Join Andrew Bernstein as he embarks on the adventure of his first season of ‘cross and reminds us of our own newbie days. The first installment of his column is here.
by Andrew J. Bernstein
I think I’m getting closer to understanding this whole ‘cross thing. It’s a bike race, and that’s always a good time, but there are still some things about the sport that don’t add up.
First of all, ‘cross races aren’t fun, and yet everyone looks forward to them. Second, the sport involves carrying bikes and running, rather than just riding. No one likes getting off their bikes on a mountain or road ride, right? Third, the season extends into the beginning of ski season, and well into drinking season, and drinking or skiing tend not to mix well with racing. Taken individually, those factors don’t seem likely to come together to create such an addictive sport, and yet, like Angelina Jolie and Brad Pitt in ” Mr. and Mrs. Smith,” something works when all the odd bits come together.
In an effort to put my finger on exactly what it is that makes ‘cross so captivating, I did my second-ever ‘cross race last week in Schenectady, N.Y. Surprisingly, I won.
No, I didn’t win. Not even close. But, like I said, I’m starting to get a sense of what this is all about. I went into this race the same way I imagine approaching a vision quest deep into the Himalayan massif; I intended to venture deep into my soul and the soul of the sport. Rather than venturing into the mountains with only a shirt on my back and three grains of rice, I had my heavy and unwieldy mountain bike by my side.
I was hopeful that I would learn something from this adventure, that I would either come back from the abyss with new insights into myself and the sport…but there was always the risk that I would wind up a frozen carcass on the side of a mountain.
Lying in bed waiting for the alarm to wake me up, I could feel the frostbite trying to settle in as I pictured myself stumble on my re-mount and crashing into the course tape, but at the same time, I was rubbing some sticks together in hopes of sparking a fire, so that I might cook my three grains of rice and make it back to civilization with some idea of why we do it.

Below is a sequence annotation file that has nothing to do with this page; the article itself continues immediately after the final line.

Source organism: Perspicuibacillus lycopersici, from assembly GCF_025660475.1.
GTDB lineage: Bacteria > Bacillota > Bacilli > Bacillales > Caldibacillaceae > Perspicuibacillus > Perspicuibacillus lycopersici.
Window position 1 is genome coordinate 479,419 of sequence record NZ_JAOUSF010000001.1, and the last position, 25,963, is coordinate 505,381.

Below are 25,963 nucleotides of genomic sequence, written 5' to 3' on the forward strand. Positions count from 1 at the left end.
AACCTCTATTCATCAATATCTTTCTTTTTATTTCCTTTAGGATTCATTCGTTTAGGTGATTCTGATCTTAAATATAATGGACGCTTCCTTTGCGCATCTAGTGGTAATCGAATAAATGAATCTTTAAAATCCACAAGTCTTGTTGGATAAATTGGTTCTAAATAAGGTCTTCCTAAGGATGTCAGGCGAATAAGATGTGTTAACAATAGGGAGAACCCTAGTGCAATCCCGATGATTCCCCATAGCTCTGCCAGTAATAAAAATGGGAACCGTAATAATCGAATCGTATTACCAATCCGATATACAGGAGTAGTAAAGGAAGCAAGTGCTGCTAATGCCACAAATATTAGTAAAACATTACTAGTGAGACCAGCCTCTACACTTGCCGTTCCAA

I finally woke up on the morning before my second race still on the fence about whether or not to make the drive down to Schenectady for the Central Park Cyclocross race, the second event of the NYcross.com series. I wanted to confront my ‘cross destiny and seek out answers, but I was tired, lazy, and I didn’t feel like suffering. And really, how often do you feel like suffering?
As I often do when I don’t really want to do something that I know I should do, I started looking for excuses not to go.
I looked outside. It wasn’t raining.
I checked the weather. It was warm.
I gave my old mountain bike a quick once-over. The tires even already had air in them.
Out of desperation, I glanced into my closet. Plenty of clean cycling clothes were folded neatly inside.
So, I sighed, knowing I could no longer forestall my date with destiny, pulled on a pair of bibs and headed out to the car.
There was a master’s race one the course when I arrived, so I watched in wonder as the racers hopped over the barriers and strode up the run-up. I briefly wished I’d brought a cowbell, but then I realized there was no room for external focus on this, my vision quest. I studied the course, trying to learn the fastest lines around the course, half-heartedly thinking that a little study might make the journey less trying.